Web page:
You can have full galley facilities in the console along the starboard side of the cockpit, with the addition of an optional propane barbecue grill. There’s a two-level Corian countertop for food preparation, and it holds a standard sink with hot and cold water. An under-counter refrigerator/ice-maker is also standard.
The extra-wide helm seat is electrically operated and has a flip-up bolster for convenient stand-up operation. The helm console is compact but well arranged, and it includes space for one large-screen electronics display.
A Raymarine VHF radio and a depth sounder are standard equipment, and so is a cockpit stereo system with four speakers and two remote control heads.
There are two ways to gain access to the 4260′s engine compartment. A day hatch at one end of the aft-facing settee on the port side of the cockpit lets you get in to do quick fluid checks. An electrically powered hatch raises a large section of the aft cockpit deck, for more involved maintenance tasks.
There is a provision on the underside of the hatch to store the cockpit table. Diamond-plate decking along the centerline and across the aft end of the engines provides sure footing inside the compartment.
The most striking feature of the 4260′s interior is the exquisite expanse of high-gloss cherry woodwork throughout. Regal imports the finely crafted wood from Italy: The pieces arrive at the Orlando factory finished and assembled, ready to drop in place.
Fit and finish throughout is excellent. We could find no evidence of trimming to fit or of touching up dents and scratches. Everything is obviously made to exacting tolerances and assembled with craftsmanlike attention to detail.
The galley runs along the starboard side of the main saloon. It offers a stainless steel sink, a microwave oven, a 7.4-cubic-foot refrigerator/freezer, a coffeemaker and a two-burner electric stove that hides under the Corian countertop when it is not in use.
All appliances are standard, as is a table setting of dishes and flatware for four. Everything stores in two drawers, with custom slots provided to hold all the items securel There’s a settee along the port side of the saloon, with an oval-shaped solid wood table in front of it. The table is hydraulically operated and can be lowered to create a berth.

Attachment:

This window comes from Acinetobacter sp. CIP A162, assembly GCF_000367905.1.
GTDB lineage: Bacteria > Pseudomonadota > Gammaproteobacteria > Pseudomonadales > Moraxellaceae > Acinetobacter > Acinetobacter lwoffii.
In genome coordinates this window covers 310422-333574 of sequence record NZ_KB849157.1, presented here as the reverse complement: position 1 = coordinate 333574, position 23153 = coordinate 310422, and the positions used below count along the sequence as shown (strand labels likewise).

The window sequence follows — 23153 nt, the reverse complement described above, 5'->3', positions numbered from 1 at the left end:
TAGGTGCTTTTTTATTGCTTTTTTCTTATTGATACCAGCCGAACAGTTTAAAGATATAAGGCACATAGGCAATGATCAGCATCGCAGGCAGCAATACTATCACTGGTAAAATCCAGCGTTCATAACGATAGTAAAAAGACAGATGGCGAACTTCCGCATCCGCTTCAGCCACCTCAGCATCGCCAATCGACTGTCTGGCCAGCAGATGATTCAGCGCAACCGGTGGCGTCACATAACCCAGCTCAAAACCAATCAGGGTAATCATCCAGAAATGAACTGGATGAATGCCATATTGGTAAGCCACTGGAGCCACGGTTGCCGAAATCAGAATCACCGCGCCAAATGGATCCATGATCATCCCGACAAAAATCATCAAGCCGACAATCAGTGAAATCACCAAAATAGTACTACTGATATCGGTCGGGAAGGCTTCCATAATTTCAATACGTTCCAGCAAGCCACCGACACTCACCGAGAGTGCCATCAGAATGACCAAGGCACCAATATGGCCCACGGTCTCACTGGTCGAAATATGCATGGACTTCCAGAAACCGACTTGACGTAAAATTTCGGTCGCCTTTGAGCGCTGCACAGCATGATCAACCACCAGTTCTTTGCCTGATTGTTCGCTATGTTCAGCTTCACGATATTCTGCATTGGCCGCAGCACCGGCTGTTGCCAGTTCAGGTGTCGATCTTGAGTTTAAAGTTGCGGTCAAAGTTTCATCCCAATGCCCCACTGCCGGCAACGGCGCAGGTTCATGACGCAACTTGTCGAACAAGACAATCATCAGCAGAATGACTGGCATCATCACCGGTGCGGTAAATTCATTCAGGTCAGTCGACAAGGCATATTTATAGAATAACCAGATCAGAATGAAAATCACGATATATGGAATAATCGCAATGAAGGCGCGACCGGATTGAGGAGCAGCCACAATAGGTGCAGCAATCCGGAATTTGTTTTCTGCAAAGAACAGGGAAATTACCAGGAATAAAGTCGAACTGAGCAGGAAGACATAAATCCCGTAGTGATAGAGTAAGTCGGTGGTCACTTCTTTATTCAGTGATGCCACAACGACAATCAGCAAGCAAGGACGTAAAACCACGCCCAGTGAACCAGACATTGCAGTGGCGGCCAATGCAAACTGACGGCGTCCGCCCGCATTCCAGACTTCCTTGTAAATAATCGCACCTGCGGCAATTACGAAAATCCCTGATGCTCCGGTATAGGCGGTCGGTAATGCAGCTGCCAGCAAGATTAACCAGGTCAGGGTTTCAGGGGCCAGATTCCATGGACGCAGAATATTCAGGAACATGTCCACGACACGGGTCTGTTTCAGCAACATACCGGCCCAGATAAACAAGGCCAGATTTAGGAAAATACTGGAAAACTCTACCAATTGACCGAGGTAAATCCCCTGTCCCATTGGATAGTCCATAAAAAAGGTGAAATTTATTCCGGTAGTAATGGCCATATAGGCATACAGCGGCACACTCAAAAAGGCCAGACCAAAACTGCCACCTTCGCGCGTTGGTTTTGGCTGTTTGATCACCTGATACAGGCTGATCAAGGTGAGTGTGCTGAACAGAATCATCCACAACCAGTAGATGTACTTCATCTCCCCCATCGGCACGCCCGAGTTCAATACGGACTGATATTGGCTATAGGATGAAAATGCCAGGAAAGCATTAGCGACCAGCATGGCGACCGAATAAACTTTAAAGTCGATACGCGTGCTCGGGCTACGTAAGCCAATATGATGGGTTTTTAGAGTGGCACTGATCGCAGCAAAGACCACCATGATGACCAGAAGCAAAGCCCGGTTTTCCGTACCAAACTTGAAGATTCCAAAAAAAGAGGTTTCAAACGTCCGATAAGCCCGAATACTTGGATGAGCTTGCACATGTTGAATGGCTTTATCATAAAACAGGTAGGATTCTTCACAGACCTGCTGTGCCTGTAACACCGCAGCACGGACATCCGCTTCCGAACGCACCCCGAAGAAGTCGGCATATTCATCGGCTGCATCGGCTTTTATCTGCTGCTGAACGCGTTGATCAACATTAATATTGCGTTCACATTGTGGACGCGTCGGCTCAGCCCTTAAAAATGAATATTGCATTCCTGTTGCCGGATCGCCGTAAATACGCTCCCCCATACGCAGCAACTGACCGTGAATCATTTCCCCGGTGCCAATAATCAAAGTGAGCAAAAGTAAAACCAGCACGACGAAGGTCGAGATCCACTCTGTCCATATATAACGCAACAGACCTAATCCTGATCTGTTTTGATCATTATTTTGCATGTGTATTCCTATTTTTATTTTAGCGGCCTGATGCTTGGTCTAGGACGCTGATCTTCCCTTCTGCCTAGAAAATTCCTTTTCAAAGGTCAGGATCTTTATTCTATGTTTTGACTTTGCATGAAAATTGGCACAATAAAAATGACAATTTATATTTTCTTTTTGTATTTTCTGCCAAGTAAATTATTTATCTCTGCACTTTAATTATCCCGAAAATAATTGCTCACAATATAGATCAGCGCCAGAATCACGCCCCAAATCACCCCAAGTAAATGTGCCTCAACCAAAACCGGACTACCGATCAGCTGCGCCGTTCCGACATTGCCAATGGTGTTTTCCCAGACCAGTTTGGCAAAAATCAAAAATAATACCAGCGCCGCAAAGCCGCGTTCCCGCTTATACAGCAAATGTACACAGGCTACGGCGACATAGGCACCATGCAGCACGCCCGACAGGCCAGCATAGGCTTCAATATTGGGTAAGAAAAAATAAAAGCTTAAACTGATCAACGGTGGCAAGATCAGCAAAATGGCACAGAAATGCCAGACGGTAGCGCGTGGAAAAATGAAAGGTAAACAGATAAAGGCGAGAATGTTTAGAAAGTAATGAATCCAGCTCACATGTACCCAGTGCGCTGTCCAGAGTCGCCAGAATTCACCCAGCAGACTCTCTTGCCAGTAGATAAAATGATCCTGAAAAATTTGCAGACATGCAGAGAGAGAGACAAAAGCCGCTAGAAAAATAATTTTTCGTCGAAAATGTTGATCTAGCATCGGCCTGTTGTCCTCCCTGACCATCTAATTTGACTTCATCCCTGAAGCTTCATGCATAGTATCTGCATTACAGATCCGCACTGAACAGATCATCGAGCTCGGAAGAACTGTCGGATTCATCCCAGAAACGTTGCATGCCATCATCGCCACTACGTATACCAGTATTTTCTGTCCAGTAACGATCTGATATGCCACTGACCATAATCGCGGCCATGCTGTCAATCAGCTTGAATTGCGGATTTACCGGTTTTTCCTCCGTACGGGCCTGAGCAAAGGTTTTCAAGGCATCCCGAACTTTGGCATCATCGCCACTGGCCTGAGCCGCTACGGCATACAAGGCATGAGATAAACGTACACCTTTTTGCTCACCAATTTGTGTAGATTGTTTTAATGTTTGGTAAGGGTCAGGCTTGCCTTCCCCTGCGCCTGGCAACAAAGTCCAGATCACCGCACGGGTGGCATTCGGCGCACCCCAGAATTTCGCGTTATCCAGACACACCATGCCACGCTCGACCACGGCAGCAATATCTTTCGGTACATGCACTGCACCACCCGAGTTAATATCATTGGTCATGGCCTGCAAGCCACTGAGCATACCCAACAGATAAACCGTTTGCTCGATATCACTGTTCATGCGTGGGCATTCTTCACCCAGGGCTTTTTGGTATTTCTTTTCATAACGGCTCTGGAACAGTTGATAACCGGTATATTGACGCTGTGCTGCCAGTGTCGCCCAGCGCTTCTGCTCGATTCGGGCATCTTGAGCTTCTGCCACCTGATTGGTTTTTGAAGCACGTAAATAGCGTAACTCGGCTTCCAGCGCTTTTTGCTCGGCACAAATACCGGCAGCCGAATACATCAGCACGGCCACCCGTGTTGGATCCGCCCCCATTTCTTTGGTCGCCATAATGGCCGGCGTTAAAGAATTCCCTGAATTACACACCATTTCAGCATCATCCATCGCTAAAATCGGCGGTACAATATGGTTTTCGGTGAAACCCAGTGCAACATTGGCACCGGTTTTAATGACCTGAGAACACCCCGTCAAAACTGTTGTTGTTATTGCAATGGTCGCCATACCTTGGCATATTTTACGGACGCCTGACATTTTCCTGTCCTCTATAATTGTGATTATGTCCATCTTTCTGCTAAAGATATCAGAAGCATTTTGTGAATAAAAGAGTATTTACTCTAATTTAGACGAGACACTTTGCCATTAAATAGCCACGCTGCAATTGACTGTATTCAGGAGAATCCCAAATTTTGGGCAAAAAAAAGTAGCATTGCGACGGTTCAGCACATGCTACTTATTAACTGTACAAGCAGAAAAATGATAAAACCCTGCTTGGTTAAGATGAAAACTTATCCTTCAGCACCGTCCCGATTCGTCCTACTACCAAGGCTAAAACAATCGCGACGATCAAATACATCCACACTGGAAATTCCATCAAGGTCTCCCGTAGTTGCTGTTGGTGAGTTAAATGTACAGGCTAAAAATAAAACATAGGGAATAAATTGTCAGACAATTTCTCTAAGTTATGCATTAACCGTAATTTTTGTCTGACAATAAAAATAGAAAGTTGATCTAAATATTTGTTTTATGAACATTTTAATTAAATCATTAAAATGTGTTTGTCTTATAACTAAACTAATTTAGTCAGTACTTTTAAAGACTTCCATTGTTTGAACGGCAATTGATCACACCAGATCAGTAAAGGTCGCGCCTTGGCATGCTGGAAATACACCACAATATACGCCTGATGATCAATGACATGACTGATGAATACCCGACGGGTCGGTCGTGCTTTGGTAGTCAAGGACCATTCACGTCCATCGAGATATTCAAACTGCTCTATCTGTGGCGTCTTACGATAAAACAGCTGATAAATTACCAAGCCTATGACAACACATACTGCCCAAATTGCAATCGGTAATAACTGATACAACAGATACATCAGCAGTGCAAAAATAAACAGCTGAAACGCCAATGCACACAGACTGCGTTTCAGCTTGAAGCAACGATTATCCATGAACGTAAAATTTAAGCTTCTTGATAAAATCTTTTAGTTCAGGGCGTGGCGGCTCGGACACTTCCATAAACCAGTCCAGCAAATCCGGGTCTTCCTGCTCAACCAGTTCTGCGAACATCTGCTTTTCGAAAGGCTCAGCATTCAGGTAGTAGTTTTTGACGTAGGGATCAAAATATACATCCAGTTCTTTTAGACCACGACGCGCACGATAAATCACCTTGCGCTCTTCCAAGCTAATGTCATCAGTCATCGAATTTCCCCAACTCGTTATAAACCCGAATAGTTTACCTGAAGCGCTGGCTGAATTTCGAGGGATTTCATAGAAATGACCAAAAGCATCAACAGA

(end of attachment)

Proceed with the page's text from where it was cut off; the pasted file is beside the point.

A 20-inch flat-screen television is mounted on the bulkhead, forward of the galley. It’s a standard feature on the boat — and so is a 13-inch flat-screen television in the forward stateroom. A DVD player and a premium audio system are also standard features in the saloon.
The master stateroom is forward. It offers a queen-size berth at its center.
Cherry joinery is the main accent here, as well. A hanging locker is located to port, a smaller cabinet is to starboard and a row of cabinets is provided overhead along each side.
The master head compartment features a separate shower stall and a large Corian vanity top. Another thoughtful Regal touch is a hair dryer — provided as a standard feature.
The aft stateroom has more than 6 feet of standing headroom at the foot of its twin berths. It has its own head compartment, containing a shower and a marine toilet.
A vanity, sink and dressing mirror are provided in the stateroom, built into the cabinetry along the port side. A wood armoire in this area holds the optional washer/dryer combo.
With size, luxury accommodations and style that are truly worthy of the name “sport yacht,” Regal’s new Commodore 4260 sets the bar a little higher for the competition — and gives Regal a lot more to offer the midsize yacht buyer.